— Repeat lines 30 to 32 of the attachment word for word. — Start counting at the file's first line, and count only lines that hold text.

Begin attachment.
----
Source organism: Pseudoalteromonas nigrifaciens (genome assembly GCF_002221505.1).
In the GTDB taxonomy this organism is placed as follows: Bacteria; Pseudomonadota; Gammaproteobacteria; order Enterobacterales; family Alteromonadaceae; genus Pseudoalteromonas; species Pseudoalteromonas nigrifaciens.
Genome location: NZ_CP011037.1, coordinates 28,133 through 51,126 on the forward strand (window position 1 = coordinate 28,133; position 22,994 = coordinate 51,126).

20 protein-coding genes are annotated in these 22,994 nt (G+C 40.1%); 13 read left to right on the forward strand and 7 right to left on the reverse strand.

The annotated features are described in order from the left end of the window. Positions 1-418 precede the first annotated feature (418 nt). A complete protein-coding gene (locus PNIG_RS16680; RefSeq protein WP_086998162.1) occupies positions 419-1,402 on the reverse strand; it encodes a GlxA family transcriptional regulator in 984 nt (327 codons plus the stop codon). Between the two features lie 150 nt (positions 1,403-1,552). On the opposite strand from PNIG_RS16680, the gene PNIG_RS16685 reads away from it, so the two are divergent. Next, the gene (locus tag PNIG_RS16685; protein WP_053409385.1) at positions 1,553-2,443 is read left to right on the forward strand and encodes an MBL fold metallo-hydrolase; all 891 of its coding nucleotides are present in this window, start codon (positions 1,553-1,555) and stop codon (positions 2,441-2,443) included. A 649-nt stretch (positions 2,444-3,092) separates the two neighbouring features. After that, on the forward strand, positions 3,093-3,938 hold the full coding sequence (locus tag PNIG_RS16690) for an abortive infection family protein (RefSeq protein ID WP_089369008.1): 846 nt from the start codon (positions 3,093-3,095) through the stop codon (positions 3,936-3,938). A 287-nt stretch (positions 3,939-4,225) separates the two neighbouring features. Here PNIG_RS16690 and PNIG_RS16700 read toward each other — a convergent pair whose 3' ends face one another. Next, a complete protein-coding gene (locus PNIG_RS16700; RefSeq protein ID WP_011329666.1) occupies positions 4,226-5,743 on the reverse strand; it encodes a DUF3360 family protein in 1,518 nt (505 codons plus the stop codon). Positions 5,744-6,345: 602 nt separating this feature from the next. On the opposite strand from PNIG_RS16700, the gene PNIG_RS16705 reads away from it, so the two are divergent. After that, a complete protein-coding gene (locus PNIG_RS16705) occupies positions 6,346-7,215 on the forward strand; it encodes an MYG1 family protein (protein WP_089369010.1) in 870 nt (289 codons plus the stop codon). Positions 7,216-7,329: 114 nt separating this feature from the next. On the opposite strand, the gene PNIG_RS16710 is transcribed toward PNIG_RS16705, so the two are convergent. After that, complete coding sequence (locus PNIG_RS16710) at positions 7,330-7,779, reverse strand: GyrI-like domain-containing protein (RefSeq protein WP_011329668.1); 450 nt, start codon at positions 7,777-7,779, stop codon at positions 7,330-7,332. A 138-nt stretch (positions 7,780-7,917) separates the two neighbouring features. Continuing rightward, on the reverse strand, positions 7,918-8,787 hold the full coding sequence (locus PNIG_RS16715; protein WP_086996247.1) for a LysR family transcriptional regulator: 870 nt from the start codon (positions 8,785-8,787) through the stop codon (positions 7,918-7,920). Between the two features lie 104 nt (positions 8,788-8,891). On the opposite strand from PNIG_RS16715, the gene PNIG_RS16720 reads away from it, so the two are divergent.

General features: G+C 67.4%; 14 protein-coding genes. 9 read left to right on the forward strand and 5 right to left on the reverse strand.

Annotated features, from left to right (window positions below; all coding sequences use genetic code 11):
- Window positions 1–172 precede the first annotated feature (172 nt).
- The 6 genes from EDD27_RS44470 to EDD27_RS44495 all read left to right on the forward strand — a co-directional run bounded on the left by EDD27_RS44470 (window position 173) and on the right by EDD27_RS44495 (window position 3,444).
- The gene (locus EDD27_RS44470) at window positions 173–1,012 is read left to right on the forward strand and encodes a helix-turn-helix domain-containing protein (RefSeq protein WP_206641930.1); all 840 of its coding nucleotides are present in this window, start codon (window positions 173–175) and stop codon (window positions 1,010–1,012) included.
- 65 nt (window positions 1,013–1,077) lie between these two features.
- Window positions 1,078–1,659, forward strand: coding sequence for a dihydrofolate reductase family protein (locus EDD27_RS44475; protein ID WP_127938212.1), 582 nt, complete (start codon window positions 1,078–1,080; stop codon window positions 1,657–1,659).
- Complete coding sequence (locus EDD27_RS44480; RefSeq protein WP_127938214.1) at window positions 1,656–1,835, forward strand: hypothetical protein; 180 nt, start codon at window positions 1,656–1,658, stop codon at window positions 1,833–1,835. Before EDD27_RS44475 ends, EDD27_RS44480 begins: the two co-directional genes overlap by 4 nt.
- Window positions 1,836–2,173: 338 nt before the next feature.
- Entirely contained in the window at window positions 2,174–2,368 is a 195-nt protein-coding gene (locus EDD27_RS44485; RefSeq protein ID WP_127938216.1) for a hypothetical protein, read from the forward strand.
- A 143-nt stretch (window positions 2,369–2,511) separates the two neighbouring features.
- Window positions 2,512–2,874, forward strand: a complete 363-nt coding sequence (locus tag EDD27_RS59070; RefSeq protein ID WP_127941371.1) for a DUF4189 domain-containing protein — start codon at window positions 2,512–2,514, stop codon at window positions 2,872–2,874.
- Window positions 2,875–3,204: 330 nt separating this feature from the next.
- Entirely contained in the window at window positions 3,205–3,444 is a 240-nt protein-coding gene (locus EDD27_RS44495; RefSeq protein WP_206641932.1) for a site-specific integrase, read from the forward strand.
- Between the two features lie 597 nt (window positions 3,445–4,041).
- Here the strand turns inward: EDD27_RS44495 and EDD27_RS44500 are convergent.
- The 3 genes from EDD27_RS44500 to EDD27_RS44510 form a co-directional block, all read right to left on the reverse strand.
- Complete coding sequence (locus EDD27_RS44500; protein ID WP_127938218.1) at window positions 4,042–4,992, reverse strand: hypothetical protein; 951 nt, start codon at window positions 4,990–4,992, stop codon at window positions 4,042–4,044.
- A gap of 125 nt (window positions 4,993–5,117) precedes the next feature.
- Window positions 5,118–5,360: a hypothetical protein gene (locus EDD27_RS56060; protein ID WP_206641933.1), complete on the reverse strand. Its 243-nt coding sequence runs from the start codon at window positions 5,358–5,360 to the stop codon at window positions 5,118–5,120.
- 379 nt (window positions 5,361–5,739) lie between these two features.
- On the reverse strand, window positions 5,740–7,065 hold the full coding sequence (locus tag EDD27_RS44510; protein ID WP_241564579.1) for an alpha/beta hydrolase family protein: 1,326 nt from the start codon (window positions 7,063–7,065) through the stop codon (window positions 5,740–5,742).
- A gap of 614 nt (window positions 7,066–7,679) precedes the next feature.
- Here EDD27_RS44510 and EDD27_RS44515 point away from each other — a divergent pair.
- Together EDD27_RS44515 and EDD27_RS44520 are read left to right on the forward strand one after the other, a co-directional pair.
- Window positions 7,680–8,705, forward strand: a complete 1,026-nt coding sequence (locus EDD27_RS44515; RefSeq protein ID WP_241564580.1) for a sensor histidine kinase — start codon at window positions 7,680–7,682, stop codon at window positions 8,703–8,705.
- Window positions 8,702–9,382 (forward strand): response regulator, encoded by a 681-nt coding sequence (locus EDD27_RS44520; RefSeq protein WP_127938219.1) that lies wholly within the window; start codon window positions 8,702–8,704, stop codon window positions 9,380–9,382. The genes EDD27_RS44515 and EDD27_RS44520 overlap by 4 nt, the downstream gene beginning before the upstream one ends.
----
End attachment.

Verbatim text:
- Together EDD27_RS44515 and EDD27_RS44520 are read left to right on the forward strand one after the other, a co-directional pair.
- Window positions 7,680–8,705, forward strand: a complete 1,026-nt coding sequence (locus EDD27_RS44515; RefSeq protein ID WP_241564580.1) for a sensor histidine kinase — start codon at window positions 7,680–7,682, stop codon at window positions 8,703–8,705.
- Window positions 8,702–9,382 (forward strand): response regulator, encoded by a 681-nt coding sequence (locus EDD27_RS44520; RefSeq protein WP_127938219.1) that lies wholly within the window; start codon window positions 8,702–8,704, stop codon window positions 9,380–9,382. The genes EDD27_RS44515 and EDD27_RS44520 overlap by 4 nt, the downstream gene beginning before the upstream one ends.